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Alan Haber’s Pure Pop Radio is the premiere website covering the melodic pop scene with in-depth reviews of new and reissued recordings, and a wide variety of features. We’ve been around since the first weekly Pure Pop Radio shows, which began broadcasting in 1995, and the 24-hour Pure Pop Radio station, which ended this last August. Welcome to your number one home for coverage of the greatest melodic pop music in the universe from the ’60s to today. Happy New Year!

Reviews: 1.10.19: Addison Love’s Energetic Two-Tune Single

By Alan Haber – Pure Pop Radio

Addison Love
cover“Endless” b/w “Unsolicited Phone Calls” | (Big Stir Digital Single #10, 2018)
The youthful Orange County, California singer-songwriter builds on his growing reputation as an ace popster (his album Thoughts on Lunch has made pop people sit up and take notice) with this energetic two-tune single that gives the word breathless a whole new meaning.

Imagine you’re a determined locomotive tootling downwind toward your destination and you can’t keep your pace level… That’s how you’ll feel listening to these two vigorous tunes, each boasting varied tempos and stuffed with imagination on fire.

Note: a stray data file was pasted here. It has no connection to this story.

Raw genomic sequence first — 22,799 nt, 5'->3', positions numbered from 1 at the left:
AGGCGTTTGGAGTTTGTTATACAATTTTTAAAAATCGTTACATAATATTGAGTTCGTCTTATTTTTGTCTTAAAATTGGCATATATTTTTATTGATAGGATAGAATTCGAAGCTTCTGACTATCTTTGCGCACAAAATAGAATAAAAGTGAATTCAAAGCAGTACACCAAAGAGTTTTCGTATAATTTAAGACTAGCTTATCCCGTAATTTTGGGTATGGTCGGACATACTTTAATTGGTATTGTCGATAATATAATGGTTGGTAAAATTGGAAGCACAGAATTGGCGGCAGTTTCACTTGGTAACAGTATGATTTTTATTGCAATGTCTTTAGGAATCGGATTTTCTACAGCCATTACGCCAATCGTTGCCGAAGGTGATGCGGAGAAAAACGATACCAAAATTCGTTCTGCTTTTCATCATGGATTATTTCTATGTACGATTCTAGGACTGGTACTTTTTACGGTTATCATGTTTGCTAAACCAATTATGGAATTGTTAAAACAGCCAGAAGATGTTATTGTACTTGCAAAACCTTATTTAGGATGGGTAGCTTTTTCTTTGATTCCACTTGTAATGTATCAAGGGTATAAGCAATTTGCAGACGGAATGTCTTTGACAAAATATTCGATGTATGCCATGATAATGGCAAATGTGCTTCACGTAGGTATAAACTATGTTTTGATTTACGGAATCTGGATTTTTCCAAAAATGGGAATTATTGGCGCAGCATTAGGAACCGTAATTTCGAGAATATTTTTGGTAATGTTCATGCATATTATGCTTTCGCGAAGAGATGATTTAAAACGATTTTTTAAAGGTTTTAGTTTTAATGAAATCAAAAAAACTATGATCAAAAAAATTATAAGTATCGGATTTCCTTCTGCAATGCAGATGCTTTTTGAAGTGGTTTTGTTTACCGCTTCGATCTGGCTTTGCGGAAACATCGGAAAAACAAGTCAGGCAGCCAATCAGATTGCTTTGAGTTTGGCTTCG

Addison Love

“Endless,” an uptempo kind of twisted relationship song, and “Unsolicited Phone Calls,” a clever melodic narrative about dealing with those pesky folks who just know, beyond a shadow of a doubt, that you need enhanced health insurance and the mother of all wants, something else, blast into your listening room with passionate delivery.

You’ll dig the clever musical doodads delivered in both songs, such as the double-time (at least!) electric guitar rave-up and lead vocal gymnastics in “Endless” and the push-button dialing sounds in “Unsolicited Phone Calls” that play melody lines. And let’s not forget “Unsolicited Phone Calls”‘s snappy opening, a zippy intro that recalls the beginning to the Beatles’ “Get Back.”

This concluding 2018 entry in Big Stir Records’ series of digital singles is a catchy keeper. You’ll love Addison Love’s latest.

Where to Get It:  Big Stir Digital Singles (third entry on page)